England fail to solve foreign problem

English clubs thrive but national side's stock plummets as fears grow over overseas influence. By Steve Tongue
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The best football chants are pertinent as well as witty. At Villa Park earlier this month, 10 days after the national team had failed to qualify for a major tournament for the first time in more than a decade, Arsenal supporters watching their team produce the most sublime 45 minutes of the year sang: "Have you ever seen England play like this?"

The follow-up, directed at the numerous sides Arsne Wenger's young bloods have outclassed this season, runs: "You need more foreigners!" And there, in four words, the dilemma of the British game is distilled.

Coaches watching their side outplayed by Wenger's mixture of Frenchmen, Spaniards and 11 other nationalities are inclined to go down the same route rather than pay 15.5 million for a DarrenBent. Chairmen firing Premier League managers at a record rate (13 left during 2007) may also decide that the replacements and their contacts books might as well come from abroad as well. And who is to fund all the extravagant contracts? Send for an American franchise-owner, a Russian oligarch or a Thai exile. In the year that the Professional Footballers' Association celebrated their centenary with a report bemoaning the huge increase in overseas players, foreign influence has never been higher and England's stock rarely lower.

The PFA argued with some justification that the two were intimately linked. But when Steve McClaren was sacked with almost indecent haste the morning after elimination from Euro 2008 by Croatia, and the Football Association began to consider a successor, the English cupboard was just about bare. The FA's chief executive, Brian Barwick, tried to convince the football public that while Fabio Capello's achievements in European football made him the outstanding candidate, his successor should definitely be an Englishman. It was left to Sir Trevor Brooking, his director of development, to articulate the frustration of English coaches that their chances of reaching the Champions' League, let alone winning it, seemed further away than ever. The one consolation for England's failure was to open up debate about the way forward, with Brooking winning his first battle by securing agreement for a national football centre.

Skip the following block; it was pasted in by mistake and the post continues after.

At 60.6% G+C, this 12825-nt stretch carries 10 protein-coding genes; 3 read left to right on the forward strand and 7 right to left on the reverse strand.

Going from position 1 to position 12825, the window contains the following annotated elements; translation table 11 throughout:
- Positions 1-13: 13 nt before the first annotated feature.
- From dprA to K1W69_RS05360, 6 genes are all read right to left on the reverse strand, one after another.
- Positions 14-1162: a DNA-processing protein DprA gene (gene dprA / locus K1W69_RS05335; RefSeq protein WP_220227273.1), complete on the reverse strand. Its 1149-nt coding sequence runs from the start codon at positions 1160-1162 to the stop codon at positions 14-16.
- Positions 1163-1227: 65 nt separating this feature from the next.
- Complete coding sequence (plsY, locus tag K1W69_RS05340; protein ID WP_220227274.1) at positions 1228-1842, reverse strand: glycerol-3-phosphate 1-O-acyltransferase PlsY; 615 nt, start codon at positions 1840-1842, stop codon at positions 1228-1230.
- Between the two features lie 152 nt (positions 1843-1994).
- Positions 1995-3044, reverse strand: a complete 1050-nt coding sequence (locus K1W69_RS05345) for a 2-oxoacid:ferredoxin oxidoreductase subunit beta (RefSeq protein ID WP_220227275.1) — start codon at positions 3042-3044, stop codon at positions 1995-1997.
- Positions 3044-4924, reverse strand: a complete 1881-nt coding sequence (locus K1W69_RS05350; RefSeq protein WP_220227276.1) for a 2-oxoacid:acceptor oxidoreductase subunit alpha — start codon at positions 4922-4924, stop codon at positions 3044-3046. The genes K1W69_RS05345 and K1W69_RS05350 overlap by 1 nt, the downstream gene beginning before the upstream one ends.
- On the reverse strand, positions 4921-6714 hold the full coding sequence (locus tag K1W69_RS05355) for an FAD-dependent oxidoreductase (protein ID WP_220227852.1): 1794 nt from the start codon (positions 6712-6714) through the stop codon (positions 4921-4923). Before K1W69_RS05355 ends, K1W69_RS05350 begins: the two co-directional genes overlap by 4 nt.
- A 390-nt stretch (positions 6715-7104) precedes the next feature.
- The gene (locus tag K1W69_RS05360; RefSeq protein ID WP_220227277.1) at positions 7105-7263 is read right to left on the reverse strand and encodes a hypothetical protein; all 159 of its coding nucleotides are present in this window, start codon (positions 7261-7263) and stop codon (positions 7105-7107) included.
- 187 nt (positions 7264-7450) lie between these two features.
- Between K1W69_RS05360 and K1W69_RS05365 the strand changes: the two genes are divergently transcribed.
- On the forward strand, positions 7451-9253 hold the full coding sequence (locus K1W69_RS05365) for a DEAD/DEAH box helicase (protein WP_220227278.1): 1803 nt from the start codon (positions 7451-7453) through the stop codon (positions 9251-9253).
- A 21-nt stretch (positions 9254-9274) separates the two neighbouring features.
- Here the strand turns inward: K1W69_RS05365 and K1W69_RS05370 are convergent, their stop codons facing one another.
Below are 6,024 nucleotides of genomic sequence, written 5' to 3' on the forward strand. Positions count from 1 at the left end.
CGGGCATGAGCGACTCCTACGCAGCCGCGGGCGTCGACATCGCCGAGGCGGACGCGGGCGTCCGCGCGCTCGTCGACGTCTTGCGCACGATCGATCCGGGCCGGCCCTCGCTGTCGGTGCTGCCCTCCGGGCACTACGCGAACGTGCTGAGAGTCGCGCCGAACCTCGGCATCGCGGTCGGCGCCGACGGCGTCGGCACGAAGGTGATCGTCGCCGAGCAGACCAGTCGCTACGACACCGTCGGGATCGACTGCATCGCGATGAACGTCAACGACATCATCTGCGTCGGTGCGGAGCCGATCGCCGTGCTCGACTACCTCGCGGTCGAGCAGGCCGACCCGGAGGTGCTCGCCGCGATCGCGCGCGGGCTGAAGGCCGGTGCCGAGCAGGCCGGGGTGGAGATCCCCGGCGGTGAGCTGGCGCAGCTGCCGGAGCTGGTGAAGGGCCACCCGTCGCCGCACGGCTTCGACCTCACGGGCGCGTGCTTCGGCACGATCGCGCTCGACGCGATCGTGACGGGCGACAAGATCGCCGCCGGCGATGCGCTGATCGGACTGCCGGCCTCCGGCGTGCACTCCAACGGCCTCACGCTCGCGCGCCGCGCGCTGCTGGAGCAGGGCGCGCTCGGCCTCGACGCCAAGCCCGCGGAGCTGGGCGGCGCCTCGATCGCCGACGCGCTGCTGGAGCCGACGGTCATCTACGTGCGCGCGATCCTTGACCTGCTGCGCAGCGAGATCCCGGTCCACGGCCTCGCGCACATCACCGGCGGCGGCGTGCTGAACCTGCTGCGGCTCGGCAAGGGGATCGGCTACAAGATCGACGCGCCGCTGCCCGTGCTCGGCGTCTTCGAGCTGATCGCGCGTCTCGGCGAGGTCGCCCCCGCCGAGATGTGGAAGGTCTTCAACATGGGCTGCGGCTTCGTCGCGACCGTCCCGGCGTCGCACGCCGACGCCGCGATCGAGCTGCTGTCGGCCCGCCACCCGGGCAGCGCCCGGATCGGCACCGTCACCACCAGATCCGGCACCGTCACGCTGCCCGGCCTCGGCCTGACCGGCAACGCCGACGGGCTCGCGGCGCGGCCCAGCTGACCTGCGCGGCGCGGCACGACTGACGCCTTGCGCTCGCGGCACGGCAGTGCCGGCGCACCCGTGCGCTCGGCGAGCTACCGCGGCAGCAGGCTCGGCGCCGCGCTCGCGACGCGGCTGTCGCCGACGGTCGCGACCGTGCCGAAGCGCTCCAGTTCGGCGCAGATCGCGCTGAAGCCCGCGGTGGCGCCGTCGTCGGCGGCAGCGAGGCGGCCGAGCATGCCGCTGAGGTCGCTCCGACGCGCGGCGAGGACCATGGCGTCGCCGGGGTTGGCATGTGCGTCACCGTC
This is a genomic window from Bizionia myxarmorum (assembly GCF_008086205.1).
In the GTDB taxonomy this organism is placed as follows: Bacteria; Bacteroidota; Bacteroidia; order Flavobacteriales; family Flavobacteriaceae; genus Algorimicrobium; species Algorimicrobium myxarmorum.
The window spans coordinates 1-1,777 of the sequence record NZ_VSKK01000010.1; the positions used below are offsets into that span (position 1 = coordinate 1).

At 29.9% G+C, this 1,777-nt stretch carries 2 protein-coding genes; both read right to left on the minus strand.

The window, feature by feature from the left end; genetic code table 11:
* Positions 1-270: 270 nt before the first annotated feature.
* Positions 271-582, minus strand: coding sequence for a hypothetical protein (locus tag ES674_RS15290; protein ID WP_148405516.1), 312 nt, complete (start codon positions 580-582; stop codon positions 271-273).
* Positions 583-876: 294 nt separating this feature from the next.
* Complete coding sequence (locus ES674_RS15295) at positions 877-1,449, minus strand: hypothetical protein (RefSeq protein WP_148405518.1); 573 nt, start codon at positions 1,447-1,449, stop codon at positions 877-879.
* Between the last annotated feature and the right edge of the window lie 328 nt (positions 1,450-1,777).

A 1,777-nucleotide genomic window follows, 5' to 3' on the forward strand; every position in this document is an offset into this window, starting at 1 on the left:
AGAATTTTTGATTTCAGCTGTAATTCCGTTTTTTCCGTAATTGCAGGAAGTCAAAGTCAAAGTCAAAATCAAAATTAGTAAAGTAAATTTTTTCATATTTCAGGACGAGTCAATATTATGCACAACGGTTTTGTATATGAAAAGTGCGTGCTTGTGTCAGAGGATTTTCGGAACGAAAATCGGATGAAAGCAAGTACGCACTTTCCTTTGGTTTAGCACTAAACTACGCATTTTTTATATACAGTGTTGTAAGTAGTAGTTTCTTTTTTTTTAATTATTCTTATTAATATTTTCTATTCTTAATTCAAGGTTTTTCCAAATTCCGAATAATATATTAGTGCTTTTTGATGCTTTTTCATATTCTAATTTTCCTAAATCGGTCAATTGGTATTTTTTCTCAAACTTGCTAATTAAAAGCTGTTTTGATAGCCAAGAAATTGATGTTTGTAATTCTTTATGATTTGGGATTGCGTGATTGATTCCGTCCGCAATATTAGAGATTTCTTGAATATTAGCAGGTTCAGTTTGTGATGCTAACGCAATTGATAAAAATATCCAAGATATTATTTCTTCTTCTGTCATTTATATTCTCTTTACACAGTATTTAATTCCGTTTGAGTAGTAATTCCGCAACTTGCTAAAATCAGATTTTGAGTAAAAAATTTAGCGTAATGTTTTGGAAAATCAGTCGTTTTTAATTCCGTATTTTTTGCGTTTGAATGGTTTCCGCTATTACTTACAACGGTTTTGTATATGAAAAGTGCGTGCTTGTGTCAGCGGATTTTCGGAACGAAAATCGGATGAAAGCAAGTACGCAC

In contrast, English clubs continued to be feared throughout the Continent. Of the usual quartet in the Champions' League all except Arsenal reached the semi-finals last season and all are through to the knockout stage this time. A similar paradox is that while the England team will not be counted among Europe's best 16 next summer, the FA and the Premier League raked in huge amounts in broadcasting contracts, especially from overseas.

The foreign dignitaries Sepp Blatter and Michel Platini, the presidents of the world and European governing bodies respectively, took a close interest in events here, Blatter expressing concern at the lack of indigenous players in the leading teams, and Platini trying and failing to broaden Champions' League participation by suggesting a place for the FA Cup winners. He must surely have noticed that the first final at a splendidly revamped Wembley was between Chelsea and Manchester United, and the last Carling Cup final in Cardiff featured Chelsea and Arsenal, as it may do again this season.

If Arsenal finish the year as England's most admired team, United, as reigning champions and European semi-finalists, can claim to have been the more successful. And their supporters' salute to the Footballer of the Year was right up there for wit, relevance and a succinct summing up of the prevailing mood: "He plays on the left, he plays on the right/That boy Ronaldo makes England look shite."

Reasons to be cheerful

1. Potentially exciting Premier League race, whether or not Chelsea and Liverpool last the pace behind Manchester United and Arsenal.

2. A grimmer sort of excitement in the relegation struggle too, with so many bad teams averaging a point a game or less.

3. Fabio Capello, a disciplinarian in charge of the England team at last.

4. Euro 2008: no Brits may mean a stress-free event for Swiss and Austrian police.

5. Players finally learn that two-footed tackles mean a red card. Surely the lesson will sink in. Won't it?

6. Distressingly for all wannabe Wags, no more clubs holding Christmas parties for at least 12 months.

Steve Tongue